If you’re walking down a suburban street on a weekend, you may spot a large group of people standing outside a property, with another person standing in front of them yelling out stuff – in which case, you’ve probably stumbled across a domestic hostage situation, there are terrified homeowners trapped inside, and the yelly person is a deranged maniac, possibly armed. But if the deranged yelly maniac is wearing a nice suit or quality blazer, then there’s a chance that this is actually a property auction, which is not dissimilar to a hostage situation in the sense that it goes on for way too long and there are also terrified homeowners trapped inside.
The first person you notice at any auction is The Auctioneer: they’re the ones in the $2000 outfit, with the $4000 watch, and the $6000 white-glo laser-bleached smile. Auctioneers are loud, confident people who love performing: at school they played Snoopy in a production of You’re A Good Man, Charlie Brown; in their early 20s they sung in a Hall & Oates cover band; but deep down they were always attracted to a life in real estate – but the showbizzy side.
Beside them, slightly to the back, you will spot the Auctioneer’s Assistant: for now they’re just a quiet, low-key person in a white shirt holding a clipboard, but one day they dream of growing up into a showman in a suit swinging a rolled-up piece of paper.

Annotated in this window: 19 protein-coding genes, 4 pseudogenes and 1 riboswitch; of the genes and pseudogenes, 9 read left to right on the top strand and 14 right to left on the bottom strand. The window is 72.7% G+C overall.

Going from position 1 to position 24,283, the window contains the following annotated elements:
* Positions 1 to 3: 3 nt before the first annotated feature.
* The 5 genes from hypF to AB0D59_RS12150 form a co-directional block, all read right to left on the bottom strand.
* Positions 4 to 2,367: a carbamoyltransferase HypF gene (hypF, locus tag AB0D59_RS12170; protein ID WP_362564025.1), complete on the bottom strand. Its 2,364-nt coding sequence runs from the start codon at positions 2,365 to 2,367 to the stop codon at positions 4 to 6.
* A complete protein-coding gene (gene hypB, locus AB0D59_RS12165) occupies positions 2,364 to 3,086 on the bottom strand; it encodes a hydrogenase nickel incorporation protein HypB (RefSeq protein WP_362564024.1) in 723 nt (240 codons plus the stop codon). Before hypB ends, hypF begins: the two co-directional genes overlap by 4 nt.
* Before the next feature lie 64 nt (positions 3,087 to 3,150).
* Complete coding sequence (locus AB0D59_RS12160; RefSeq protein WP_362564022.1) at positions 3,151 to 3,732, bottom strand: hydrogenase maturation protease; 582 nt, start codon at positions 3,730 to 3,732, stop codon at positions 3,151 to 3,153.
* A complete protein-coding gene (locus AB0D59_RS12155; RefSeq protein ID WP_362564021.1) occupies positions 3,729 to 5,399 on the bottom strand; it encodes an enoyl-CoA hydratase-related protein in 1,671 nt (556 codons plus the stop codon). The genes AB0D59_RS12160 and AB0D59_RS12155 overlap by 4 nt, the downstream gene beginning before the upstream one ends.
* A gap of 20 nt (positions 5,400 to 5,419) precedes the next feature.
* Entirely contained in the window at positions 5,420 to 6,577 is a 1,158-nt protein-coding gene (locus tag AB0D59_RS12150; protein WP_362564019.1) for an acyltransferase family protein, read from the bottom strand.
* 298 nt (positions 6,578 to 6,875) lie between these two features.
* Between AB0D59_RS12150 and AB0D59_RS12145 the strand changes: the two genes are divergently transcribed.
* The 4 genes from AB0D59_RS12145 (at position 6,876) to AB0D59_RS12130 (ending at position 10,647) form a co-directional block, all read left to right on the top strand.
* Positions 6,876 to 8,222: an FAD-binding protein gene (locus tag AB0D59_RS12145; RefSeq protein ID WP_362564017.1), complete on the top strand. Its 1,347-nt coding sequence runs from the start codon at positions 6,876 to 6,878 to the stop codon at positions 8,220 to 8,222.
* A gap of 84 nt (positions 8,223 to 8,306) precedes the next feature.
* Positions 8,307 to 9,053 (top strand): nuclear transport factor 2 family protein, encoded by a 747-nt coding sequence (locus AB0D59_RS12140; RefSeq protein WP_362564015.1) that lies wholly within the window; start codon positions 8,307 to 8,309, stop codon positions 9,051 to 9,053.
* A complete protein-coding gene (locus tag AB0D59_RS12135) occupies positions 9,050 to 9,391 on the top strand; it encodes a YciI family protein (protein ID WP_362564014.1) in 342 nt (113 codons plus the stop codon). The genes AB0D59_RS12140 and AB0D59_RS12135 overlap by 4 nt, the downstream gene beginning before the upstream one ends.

Now we turn our attention to the large group of people. About 2 per cent of them are committed bidders, 5 per cent are possible bidders, and 93 per cent are sticky-beak neighbours who want to know what local property values are worth, thinking to themselves, “Wow, if this property is worth THAT, then my property must be worth the same! If I wasn’t renting, I’d be soooo rich!”
Standing at the front of the group are The Super Keen Yet Hilariously Naive First-Home-Buyer Couple. They bid with great enthusiasm, they go right to their financial limit, they think they’ve bought the place with their final desperate bid … then The Auctioneer heads off to “refer the bid to the vendor”, reappears five minutes later, and the proper auction begins. You will not hear from this couple again.
Right in the middle of the group is The Mildly Confident Middle-Aged Amateur Bidder: they think they know what they’re doing, they’re showing tremendous swagger and pizzazz, and they’re completely unaware that they’ve been bidding against themselves for the past two minutes.
Down the back is The Repugnant Cashed-Up Buying Profesh, biding their time, waiting to strike with a killer bid – you can always recognise them by their unique guttural squawk, “Is it on the market? Is it on the market?”. Lurking to one side is The Mysterious Nonchalant Phone Bidder: they have no fear, they do not care, it’s not their money – for this reason, they are shunned by the other bidders and forced to stand in the neighbour’s unmown nature strip where the dog turds hide.
Also making an appearance at the most tense and dramatic moment of every auction, Dopey Slow-Moving Car-Peeper will drive past, completely disrupting the momentum, and knocking a good five grand off the property. And if you’re very, very patient, if you’re very, very lucky, you may catch a quick glimpse of The Terrified Homeowners themselves, peeking out from behind a curtain, faces pale with anxiety, eyes bloodshot with stress, mumbling their haunting, plaintive chant: “One more bid … c’mon … just one more …”